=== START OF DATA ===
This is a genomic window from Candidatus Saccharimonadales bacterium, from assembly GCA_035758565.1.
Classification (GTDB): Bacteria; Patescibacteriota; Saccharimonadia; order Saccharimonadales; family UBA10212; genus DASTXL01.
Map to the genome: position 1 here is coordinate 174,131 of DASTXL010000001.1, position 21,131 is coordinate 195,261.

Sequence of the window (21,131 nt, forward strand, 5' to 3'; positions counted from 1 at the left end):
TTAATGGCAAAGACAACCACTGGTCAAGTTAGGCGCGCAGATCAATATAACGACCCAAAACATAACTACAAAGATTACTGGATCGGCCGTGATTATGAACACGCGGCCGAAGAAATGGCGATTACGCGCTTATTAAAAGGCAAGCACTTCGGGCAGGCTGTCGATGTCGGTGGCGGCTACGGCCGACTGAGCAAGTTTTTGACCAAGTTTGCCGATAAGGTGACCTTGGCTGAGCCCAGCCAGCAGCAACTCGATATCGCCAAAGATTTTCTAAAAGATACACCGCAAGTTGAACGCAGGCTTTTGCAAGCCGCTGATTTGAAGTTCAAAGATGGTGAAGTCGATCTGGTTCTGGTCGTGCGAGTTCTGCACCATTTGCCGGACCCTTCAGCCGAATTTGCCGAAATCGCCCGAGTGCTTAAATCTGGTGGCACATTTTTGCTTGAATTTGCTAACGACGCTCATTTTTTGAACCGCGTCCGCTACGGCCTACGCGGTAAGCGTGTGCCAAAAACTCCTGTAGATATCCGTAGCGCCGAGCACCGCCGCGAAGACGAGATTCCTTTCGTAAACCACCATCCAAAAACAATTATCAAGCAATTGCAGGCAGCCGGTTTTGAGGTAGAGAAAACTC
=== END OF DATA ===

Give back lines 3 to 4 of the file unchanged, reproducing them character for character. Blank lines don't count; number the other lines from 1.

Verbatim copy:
Map to the genome: position 1 here is coordinate 174,131 of DASTXL010000001.1, position 21,131 is coordinate 195,261.

Sequence of the window (21,131 nt, forward strand, 5' to 3'; positions counted from 1 at the left end):